Light stabs in through the gaps in the Venetian blinds as our heroine creeps slowly past the window, her footsteps gentle against the plush carpet of this foreign house’s living room. All is silent, save for the tic tic ticking of an analog clock and our heroine’s quickened, shallow breaths. In her hand, she brandishes the broken leg of the chair she’s escaped from as a desperate weapon against the evil that still lurks somewhere in this house . . .
Reader Beware. You’re in for a Scare!
Well, probably not, but it’s worth noting that there are two main groups to contend with when dealing with scary video games: the kind who love them and the kind who will never play them. There are many great articles about the psychology of the horror genre, in both film and video games, that delve into the why, exploring the various ways our brains light up in response to guts and blood and violence, so I won’t go too much into detail there.
However, I do want to mention that a key aspect of any kind of horror/thriller/dark medium is that it must be unreal, that the player or viewer must be an active participant in their own suspension of disbelief. To put it another way, this is the difference between seeing documentary footage of prisoners of war being beaten and executed and seeing a film about zombie Nazis being beaten and executed. There is certainly something to be said about attempting to blur the line between fiction and reality (see: The Blair Witch Project and other found-footage-style films), but by and large, horror is appealing because the audience knows that it’s just a game or just a film. When it ends, they will be able to go about their lives.
Three’s Company as Existential Horror
While Jack the Tripper has a certain ring to it, his place in the existential sitcom horror parody genre would be ill-advised without giving definitions to terms like horror, thriller, and darkness (and that’s the only reason that solid gold idea would be ill-advised). For our purposes, I’m going to define horror as a psychological state of unsettling within the player. Something about the world that the player has perhaps taken for granted has gone awry. Over the course of a player’s collective experience, they can become desensitized to horror. Case in point: zombies. Once prominent figures in horror films and games, zombies have become kitsch, run-of-the-mill, not scary.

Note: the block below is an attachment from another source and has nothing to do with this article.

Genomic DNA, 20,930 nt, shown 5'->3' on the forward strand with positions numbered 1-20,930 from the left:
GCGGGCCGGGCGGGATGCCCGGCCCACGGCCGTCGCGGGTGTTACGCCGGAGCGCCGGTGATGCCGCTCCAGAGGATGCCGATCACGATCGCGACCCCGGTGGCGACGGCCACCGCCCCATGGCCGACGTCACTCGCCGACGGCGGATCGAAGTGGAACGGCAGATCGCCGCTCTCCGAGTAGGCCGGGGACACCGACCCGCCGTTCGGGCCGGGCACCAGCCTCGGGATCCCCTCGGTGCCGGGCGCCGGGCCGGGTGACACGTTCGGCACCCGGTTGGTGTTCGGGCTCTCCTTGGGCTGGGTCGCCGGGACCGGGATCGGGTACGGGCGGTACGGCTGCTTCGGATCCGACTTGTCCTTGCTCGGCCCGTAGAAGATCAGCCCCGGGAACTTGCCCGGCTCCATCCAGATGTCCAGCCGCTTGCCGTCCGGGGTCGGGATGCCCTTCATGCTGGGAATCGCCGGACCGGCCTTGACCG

A thriller, on the other hand is a physical state of unsettling, something that happens in an instant and takes advantage of our ancestral reflexes. Like horror, thrillers can also suffer from desensitization, though in thriller’s case, the lifespan of the desensitization lasts only through isolated experiences. This is why jump scares in one game can make us roll our eyes while jump scares in other games have us literally retreating from the content.
Finally, darkness is a term I will use to describe the state of unsettling in the scene or context of the game, not to be confused with the state of unsettling in the player (horror).
Double Double Toil and Trouble
By themselves, each element a scary game does not make. A psychologically twisted game could just as easily be a horror game as it could be a comedy game. Likewise, jump scares are not the sole property of the scary game genre, and as for darkness, there are plenty of games with dark settings that don’t seek to scare (e.g.: They Bleed Pixels and the intro experience with Gone Home). What makes a great scary game is a utilization of all three elements, whether they’re put into balance or intentionally brought to their extremes. A scary game could utilize the antithesis of a dark setting to create strong horror elements. Something along the lines of cute and cuddly cloud bears functioning as a brainwashed servant class to the cult leaders behind the utopian society.
Zombies vs. Zombies in Space
Two great scary games from my own experience have been Resident Evil and Dead Space. The former nails the darkness aspect two-fold with the creepy mansion and limited resources (limited saves? Now that’s scary!) and creates some good horror in the mind of the player as they make their way through the mansion. Add in a pinch of zombie dogs, traps, and scares and you’ve got a game so good- subsequent sequels have arguably still been riding on its coattails despite having long abandoned the scary game genre. Dead Space functions in a very similar way to Resident Evil. Big creepy and empty thing to explore? Check. Affronts to nature? Double check. Limited resources? You betcha. Where Dead Space differs, and why I think it’s the lesser of the two in regards to scaring, is in its focus on efficient combat. As we’ve seen in games like Amnesia and Resident Evil, combat is not desirable. It’s hard to be afraid of something that you’ve killed many times over already.
The best scary games stick with us long after the console or computer has been shut off. In a way, they rise from their inanimate state to walk across our minds, residing in all of our checks behind the shower curtain or the pulling of our sheets up to our necks at night.
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